The series “Lost and Found
,” was created largely using discarded objects. Mostly I used garbage I found on walks in the countryside outside Oaxaca City, Mexico, with a few pieces created from items that friends or family were getting rid of, or that I bought at a junkyard or second hand store. Back in my studio I used a dremmel and acid patina, drawing tools, or a needle and thread to encorporate text or imagery onto the objects. As I worked I thought about the things we cast aside, and why, and how they can acquire new meaning through a thoughtful application of craft. The results often reflected mixed feelings about living in our post-industrial society, with all of its benefits and waste. Among other things, this series caused me to engage my curiosity about the things human beings create, throw away, lose and find, to envision some posible future encarnations of these objects as they slowly decompose, and to consider the transitory nature of form.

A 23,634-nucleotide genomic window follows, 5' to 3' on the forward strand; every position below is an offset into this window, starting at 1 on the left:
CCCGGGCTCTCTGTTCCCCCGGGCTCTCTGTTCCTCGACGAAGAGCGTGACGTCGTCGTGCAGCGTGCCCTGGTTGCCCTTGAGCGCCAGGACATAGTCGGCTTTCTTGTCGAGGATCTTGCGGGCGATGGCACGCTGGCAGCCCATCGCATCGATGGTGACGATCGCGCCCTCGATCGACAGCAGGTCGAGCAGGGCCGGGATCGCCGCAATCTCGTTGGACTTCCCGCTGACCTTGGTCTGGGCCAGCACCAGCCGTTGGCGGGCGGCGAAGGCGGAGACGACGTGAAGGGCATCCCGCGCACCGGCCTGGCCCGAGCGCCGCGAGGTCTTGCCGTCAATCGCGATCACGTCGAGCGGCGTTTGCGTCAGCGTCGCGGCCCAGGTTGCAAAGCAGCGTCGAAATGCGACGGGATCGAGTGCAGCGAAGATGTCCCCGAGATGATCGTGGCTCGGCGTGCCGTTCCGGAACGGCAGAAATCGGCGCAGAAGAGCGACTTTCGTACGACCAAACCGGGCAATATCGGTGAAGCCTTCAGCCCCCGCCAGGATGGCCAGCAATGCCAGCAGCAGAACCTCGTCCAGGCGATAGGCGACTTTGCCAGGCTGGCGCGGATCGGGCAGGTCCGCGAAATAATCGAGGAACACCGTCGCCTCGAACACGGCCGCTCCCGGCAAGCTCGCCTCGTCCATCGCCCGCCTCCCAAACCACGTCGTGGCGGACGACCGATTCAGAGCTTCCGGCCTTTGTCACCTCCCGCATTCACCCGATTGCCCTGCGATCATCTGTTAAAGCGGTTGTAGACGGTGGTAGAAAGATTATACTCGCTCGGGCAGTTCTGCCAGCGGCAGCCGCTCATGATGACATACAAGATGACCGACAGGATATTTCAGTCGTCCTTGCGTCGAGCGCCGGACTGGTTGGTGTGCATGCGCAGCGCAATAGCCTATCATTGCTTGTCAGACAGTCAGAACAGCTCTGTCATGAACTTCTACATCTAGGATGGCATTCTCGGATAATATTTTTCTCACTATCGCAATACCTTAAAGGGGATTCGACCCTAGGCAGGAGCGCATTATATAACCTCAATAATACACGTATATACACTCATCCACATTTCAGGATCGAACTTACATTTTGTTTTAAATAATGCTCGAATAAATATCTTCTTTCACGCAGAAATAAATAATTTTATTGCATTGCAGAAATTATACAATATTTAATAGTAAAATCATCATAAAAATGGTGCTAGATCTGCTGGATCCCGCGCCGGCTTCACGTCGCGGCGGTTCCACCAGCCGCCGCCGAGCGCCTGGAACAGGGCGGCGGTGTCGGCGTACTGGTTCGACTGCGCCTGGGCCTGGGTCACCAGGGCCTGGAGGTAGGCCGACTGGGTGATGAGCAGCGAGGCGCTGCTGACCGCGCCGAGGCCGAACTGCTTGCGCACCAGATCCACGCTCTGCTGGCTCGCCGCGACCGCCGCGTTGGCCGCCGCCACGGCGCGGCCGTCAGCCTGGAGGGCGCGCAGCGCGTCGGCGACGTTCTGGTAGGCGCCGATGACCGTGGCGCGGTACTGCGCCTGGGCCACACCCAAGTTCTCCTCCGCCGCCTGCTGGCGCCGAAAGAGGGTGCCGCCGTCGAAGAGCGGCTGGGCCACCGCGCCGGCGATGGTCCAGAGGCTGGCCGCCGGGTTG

One key aspect in showing this work at the AHA Festival of Progressive Arts was a contest I set up involving a dirty, flattened plastic bottle. I wanted to begin to engage and collaborate actively with viewers, and also provide an opportunity for someone to trade an idea for a sculpture—in this way changing its traditional “economic commodity” value for something more interesting. I asked viewers to suggest text or imagery which I could use to transform this piece of garbage into something new. After the festival, I chose a winner from the entries, completed the piece, and sent it off to the person who had suggested the text. This collaboration helped get me going on my next project, as I drew heavily upon the imagery and message of the poem from which the quote was taken to complete the installation “cast away”.